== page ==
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To Disclose or not to Disclose
Your HIV Status
Whether you are newly diagnosed with HIV or you’ve been living with HIV for a while, the decision to disclose your status to anyone is a very personal and individual decision.

In our years of publishing HIV Positive! magazine, we’ve had dozens and dozens of HIV positive people who have boldly stood and literally told the world that they are HIV positive and told their story as our “Positive Profiles”– BUT…for most if not all of them, it wasn’t always that way. Each of them came upon the initial decision to disclose for their own reasons and went about the process their own way. If you read their stories, none of them decided to tell the world all at once, they took it step-by-step. For some it was a freeing experience and for others a mistake. Remember that whom you are telling you are HIV positive is also an individual and everyone will react differently.

Whatever your reason for disclosing, one generally agreed upon idea is to take your time to decide. Don’t rush into anything and think everything – pro’s and con’s – through completely.

Here are some ideas that may help you along the way:

A Good Place To Start

For the best all-around advice please use the free and vastly experienced services of your local AIDS Service Organization. ASOs have support groups, counselors, HIV positive volunteers and information that can help you with your decision and ways of going about it.

Friends And Family

You may feel the need to have a support group of close family and/or friends that will be there for you at the drop of a dime and that you can always count on. Try your best to single out the family member or friend that you are as sure as you can be will take the news and be supportive. This person can stand with you if you decide to ultimately tell family members or friends that might be less supportive and less enlightened to HIV.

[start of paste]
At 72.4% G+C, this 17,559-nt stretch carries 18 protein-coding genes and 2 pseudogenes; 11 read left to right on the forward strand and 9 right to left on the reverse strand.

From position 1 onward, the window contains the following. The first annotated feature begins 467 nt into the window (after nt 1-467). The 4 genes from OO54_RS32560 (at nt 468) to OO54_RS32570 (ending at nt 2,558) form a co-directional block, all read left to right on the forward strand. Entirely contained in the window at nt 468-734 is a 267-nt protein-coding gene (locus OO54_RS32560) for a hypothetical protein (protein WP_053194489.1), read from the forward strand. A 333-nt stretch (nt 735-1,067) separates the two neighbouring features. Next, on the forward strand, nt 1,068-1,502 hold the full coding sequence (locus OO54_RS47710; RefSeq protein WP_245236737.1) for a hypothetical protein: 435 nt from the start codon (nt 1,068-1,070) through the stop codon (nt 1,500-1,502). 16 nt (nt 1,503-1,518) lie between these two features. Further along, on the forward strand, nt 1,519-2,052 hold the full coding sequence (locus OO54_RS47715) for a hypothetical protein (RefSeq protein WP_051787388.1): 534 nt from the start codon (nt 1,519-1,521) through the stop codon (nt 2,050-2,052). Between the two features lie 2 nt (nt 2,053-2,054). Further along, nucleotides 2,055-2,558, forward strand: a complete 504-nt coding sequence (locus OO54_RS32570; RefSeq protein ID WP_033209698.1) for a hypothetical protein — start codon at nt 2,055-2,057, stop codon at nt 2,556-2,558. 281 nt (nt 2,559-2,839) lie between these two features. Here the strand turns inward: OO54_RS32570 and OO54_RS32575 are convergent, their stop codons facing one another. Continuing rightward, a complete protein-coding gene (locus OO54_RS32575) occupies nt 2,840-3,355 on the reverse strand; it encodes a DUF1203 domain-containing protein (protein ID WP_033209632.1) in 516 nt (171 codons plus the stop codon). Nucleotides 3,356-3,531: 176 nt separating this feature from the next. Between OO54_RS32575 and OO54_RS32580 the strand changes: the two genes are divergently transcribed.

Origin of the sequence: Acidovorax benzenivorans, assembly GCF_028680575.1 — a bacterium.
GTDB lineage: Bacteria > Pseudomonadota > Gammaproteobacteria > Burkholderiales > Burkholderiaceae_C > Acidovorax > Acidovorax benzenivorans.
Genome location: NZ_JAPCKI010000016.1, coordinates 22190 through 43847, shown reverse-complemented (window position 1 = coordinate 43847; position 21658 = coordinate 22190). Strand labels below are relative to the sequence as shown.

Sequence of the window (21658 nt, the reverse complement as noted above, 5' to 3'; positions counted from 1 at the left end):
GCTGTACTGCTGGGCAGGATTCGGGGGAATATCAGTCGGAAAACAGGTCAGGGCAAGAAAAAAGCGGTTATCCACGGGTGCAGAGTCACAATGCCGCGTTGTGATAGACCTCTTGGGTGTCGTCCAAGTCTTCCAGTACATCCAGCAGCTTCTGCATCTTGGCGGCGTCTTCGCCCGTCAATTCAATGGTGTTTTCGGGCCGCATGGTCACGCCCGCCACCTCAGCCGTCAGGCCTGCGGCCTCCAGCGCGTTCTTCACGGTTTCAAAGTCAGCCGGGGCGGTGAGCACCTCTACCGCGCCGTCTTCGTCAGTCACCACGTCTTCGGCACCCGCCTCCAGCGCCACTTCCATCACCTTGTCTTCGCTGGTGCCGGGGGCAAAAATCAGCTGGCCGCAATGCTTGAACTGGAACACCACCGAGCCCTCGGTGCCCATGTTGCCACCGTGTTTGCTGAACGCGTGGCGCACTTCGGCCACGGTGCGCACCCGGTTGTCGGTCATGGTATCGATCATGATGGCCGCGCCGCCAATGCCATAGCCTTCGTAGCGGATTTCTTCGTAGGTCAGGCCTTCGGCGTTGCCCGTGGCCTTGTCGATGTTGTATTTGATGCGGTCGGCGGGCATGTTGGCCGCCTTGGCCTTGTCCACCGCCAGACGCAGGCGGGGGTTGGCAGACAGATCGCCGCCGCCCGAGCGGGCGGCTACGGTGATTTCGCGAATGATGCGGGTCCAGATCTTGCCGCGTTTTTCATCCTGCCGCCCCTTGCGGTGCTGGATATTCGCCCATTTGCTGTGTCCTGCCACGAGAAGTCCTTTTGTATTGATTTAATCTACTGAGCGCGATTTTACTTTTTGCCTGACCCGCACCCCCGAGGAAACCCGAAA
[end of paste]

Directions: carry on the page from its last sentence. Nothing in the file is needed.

With that in mind, make sure that you have done your homework and are ready to answer questions. Family and friends, especially if they are not current on the world of HIV medications, will be concerned about your health and your future well-being.

Remember it is up to you – completely up to you – whom you want to tell and how much you want to tell.

Employers And Co-Workers

This is an area that is potentially very dangerous so think long and hard about it and really ask yourself why you are doing it. One reason you may want or need to is if you are unable to perform the basic functions of your job due to HIV related issues, the Americans with Disabilities Act is supposed to protect you but make sure you know your company’s legal policies before disclosing your status to your boss or human resources department.

People who have worked at a place for a long time often have very good friendships and relationships with co-workers but remember that even if you ask for confidentiality with your co-worker, it could lead to a slip of the tongue and gossip that could jeopardize your job and work environment.

There is no legal reason to disclose your HIV status at the workplace.

Sexual Partners

If you are newly diagnosed, you should let your sexual partners know that they may have been exposed to HIV. If you are worried about letting them

Overcoming addiction is not easy-but it can be done! In the end, it doesn't matter how you get clean and sober, as long as you do it. Being sober makes it much easier to stick to your HIV treatment program-and much more likely that you will live a long, happy, productive life!









Copyright 2015, Positive Health Publications, Inc.

This magazine is intended to enhance your relationship with your doctor - not replace it! Medical treatments and products should always be discussed with a licensed physician who has experience treating HIV and AIDS!